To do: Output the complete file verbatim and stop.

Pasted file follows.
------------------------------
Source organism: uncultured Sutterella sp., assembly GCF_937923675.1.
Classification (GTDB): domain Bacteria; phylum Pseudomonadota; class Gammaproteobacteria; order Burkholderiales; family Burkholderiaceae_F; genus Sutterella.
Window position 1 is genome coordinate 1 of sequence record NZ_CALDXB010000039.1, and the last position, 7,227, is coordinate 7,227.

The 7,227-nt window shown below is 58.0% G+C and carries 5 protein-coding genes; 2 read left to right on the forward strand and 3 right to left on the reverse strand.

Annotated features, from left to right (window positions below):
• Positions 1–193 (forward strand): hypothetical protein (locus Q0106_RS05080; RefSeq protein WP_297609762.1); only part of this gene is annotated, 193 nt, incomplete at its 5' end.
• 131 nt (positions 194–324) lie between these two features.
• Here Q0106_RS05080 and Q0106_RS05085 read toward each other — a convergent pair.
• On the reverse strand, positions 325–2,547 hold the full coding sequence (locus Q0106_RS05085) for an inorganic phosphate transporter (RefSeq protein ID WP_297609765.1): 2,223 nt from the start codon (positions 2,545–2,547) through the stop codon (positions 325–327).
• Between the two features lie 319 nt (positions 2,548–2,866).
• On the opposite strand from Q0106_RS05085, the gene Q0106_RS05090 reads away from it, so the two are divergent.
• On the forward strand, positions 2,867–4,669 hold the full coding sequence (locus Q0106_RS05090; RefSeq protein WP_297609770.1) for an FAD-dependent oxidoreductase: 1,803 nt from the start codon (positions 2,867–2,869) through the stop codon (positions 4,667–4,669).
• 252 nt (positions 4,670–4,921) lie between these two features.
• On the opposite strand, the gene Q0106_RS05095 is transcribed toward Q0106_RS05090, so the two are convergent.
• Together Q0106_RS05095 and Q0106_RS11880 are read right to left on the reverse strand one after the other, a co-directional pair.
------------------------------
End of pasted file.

Source organism: uncultured Sutterella sp., assembly GCF_937923675.1.
Classification (GTDB): domain Bacteria; phylum Pseudomonadota; class Gammaproteobacteria; order Burkholderiales; family Burkholderiaceae_F; genus Sutterella.
Window position 1 is genome coordinate 1 of sequence record NZ_CALDXB010000039.1, and the last position, 7,227, is coordinate 7,227.

The 7,227-nt window shown below is 58.0% G+C and carries 5 protein-coding genes; 2 read left to right on the forward strand and 3 right to left on the reverse strand.

Annotated features, from left to right (window positions below):
• Positions 1–193 (forward strand): hypothetical protein (locus Q0106_RS05080; RefSeq protein WP_297609762.1); only part of this gene is annotated, 193 nt, incomplete at its 5' end.
• 131 nt (positions 194–324) lie between these two features.
• Here Q0106_RS05080 and Q0106_RS05085 read toward each other — a convergent pair.
• On the reverse strand, positions 325–2,547 hold the full coding sequence (locus Q0106_RS05085) for an inorganic phosphate transporter (RefSeq protein ID WP_297609765.1): 2,223 nt from the start codon (positions 2,545–2,547) through the stop codon (positions 325–327).
• Between the two features lie 319 nt (positions 2,548–2,866).
• On the opposite strand from Q0106_RS05085, the gene Q0106_RS05090 reads away from it, so the two are divergent.
• On the forward strand, positions 2,867–4,669 hold the full coding sequence (locus Q0106_RS05090; RefSeq protein WP_297609770.1) for an FAD-dependent oxidoreductase: 1,803 nt from the start codon (positions 2,867–2,869) through the stop codon (positions 4,667–4,669).
• 252 nt (positions 4,670–4,921) lie between these two features.
• On the opposite strand, the gene Q0106_RS05095 is transcribed toward Q0106_RS05090, so the two are convergent.
• Together Q0106_RS05095 and Q0106_RS11880 are read right to left on the reverse strand one after the other, a co-directional pair.